Ameritopia: The Unmaking of America, by Mark R. Levin. New York: Threshold Editions, 2012. 288 pp. $26.99 (hardcover).
The title of Mark Levin’s latest book, Ameritopia, is his term for “the grave reality of our day” (p. x), an America in transformation from a constitutional republic based on individual rights into a totalitarian state. The book is not a political manifesto. For that, Levin refers the reader to his previous book, “Liberty and Tyranny,” in which he warns about “the growing tyranny of government . . . which threatens our liberty, the character of our country, and our way of life” (p. ix).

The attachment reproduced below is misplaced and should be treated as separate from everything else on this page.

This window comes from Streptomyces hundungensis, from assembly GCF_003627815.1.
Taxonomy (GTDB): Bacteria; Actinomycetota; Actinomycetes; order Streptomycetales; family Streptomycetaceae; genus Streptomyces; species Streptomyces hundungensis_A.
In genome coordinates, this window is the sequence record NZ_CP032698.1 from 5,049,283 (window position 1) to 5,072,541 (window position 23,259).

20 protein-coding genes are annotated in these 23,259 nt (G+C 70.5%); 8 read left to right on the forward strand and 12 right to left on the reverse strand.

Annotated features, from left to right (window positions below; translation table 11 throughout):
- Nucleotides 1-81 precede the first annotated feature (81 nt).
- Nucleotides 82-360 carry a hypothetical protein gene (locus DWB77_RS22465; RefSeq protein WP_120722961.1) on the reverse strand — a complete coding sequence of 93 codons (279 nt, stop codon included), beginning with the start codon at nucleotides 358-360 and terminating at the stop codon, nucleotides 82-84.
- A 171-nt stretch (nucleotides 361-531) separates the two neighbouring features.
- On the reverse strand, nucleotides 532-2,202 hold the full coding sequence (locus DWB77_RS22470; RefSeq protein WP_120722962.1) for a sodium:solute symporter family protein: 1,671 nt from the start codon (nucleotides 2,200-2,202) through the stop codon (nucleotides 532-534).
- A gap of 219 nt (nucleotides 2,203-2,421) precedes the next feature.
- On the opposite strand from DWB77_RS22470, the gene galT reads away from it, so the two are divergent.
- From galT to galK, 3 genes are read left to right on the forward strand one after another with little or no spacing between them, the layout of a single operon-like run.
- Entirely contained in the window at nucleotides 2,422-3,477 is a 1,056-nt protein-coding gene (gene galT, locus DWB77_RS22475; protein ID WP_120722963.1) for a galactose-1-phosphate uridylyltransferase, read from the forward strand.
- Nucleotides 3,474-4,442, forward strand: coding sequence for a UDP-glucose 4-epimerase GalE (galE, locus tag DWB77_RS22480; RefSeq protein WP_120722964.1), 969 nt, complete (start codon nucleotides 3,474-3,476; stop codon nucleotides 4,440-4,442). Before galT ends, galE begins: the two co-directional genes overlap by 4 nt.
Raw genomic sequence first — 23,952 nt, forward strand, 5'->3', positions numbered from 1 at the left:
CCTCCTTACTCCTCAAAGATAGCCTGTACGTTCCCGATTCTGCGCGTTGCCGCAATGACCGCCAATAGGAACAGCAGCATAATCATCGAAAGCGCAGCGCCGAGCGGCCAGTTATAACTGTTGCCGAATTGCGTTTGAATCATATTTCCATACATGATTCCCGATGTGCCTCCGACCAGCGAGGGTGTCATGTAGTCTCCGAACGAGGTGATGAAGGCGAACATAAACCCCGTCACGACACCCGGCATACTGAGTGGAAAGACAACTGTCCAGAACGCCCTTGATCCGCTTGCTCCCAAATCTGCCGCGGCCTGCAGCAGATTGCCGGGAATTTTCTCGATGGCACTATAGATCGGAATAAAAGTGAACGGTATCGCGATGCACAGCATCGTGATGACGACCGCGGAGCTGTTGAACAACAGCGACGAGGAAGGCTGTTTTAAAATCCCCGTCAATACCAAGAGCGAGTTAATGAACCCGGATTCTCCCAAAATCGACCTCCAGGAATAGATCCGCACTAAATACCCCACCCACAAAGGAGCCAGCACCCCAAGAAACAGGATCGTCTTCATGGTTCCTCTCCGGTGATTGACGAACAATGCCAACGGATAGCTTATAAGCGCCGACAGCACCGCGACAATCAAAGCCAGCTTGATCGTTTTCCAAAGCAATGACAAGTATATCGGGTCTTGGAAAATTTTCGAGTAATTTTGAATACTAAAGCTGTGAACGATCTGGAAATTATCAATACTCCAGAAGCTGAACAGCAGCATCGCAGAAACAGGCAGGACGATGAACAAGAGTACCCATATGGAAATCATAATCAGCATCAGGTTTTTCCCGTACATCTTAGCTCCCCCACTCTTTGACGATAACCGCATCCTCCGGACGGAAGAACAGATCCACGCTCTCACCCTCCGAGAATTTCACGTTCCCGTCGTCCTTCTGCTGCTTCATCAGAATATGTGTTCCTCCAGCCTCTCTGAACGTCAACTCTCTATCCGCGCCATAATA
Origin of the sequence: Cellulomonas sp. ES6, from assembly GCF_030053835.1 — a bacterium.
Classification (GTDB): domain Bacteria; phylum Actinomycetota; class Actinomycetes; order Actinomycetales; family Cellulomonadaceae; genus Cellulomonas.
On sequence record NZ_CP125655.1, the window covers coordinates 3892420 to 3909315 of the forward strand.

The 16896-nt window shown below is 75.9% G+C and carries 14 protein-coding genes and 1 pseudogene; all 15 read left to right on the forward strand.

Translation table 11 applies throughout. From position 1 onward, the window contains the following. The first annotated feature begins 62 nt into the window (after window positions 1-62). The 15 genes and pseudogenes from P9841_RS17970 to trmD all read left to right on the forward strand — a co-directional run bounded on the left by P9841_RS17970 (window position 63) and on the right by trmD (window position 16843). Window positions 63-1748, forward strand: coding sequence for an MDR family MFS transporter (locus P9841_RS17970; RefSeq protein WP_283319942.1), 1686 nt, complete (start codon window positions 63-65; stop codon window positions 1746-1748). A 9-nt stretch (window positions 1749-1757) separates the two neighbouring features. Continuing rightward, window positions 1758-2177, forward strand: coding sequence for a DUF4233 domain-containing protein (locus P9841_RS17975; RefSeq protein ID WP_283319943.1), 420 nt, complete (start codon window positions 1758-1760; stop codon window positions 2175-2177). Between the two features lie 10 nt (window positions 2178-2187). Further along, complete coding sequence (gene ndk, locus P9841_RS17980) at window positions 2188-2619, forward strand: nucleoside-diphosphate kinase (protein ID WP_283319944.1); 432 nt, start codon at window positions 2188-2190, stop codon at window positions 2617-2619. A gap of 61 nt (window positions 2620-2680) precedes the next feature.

In Ameritopia, Levin goes deeper, posing the question: “[W]hat is this ideology, this force, this authority that threatens us? . . . What kind of power both attracts a free people and destroys them?” (p. x) “The heart of the problem,” he argues, is “Utopianism . . . the ideological and doctrinal foundation [that] motivates and animates the tyranny of statism” (p. xi).
To make his case, Levin takes the reader on an illuminating and entertaining philosophical journey through history in layman’s terms.
In chapter 1 of part I, On Utopianism, Levin explains “The Tyranny of Utopianism” and contrasts it with its antipode, individualism and limited constitutional government. Some excerpts: